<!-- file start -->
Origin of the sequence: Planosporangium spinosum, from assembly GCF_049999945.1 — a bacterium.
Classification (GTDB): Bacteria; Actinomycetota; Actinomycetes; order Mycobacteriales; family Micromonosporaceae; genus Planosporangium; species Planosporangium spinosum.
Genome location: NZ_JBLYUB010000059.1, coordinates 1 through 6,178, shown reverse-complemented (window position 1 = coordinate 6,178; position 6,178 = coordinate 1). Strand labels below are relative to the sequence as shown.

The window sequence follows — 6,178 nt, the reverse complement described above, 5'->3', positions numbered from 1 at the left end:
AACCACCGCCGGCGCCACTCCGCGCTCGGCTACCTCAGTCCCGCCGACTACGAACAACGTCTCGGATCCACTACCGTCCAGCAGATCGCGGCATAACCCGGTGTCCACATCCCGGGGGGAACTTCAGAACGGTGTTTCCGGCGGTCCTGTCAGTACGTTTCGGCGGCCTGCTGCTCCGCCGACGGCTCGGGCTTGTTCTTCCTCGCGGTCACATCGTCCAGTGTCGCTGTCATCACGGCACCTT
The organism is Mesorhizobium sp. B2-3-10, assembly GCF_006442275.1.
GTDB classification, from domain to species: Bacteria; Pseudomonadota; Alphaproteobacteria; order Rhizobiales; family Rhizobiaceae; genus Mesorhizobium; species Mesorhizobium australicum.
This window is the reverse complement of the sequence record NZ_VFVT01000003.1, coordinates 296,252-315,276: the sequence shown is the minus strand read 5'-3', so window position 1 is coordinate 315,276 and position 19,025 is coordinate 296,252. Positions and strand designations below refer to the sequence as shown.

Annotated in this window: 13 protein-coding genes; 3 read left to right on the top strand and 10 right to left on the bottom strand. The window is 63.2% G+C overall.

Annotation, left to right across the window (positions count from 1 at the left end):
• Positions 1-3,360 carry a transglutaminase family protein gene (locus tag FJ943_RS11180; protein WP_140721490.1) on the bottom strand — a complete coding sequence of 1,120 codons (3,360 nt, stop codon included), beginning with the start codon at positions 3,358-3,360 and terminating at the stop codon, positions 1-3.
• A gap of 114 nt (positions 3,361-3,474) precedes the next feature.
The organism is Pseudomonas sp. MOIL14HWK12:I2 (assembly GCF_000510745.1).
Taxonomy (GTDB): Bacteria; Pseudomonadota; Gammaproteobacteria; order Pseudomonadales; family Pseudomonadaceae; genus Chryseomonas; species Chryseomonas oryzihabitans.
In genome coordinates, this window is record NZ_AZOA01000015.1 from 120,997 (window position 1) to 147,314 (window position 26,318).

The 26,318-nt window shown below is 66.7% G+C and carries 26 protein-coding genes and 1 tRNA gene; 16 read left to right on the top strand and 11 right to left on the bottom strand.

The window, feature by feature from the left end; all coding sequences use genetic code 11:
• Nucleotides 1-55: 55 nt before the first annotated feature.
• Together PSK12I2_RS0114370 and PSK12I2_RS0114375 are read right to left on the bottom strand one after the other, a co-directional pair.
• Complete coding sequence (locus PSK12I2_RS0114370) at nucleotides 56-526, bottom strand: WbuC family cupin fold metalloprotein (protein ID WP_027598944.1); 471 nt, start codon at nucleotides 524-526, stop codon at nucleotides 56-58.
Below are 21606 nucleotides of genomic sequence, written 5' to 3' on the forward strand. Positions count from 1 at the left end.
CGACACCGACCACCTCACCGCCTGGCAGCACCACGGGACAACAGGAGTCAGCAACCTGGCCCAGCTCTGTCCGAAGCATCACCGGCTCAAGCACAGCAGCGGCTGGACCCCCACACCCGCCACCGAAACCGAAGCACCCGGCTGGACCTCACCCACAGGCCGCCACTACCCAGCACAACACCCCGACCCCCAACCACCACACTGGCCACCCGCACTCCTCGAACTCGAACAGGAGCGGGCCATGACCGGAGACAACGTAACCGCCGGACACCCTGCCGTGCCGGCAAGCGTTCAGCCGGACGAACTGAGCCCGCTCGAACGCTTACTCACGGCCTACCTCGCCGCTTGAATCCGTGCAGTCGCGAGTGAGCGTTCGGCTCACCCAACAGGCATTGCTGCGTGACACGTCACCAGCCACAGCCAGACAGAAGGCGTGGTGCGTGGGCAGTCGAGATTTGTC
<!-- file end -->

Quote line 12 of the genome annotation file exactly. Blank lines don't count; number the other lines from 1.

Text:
• A gap of 114 nt (positions 3,361-3,474) precedes the next feature.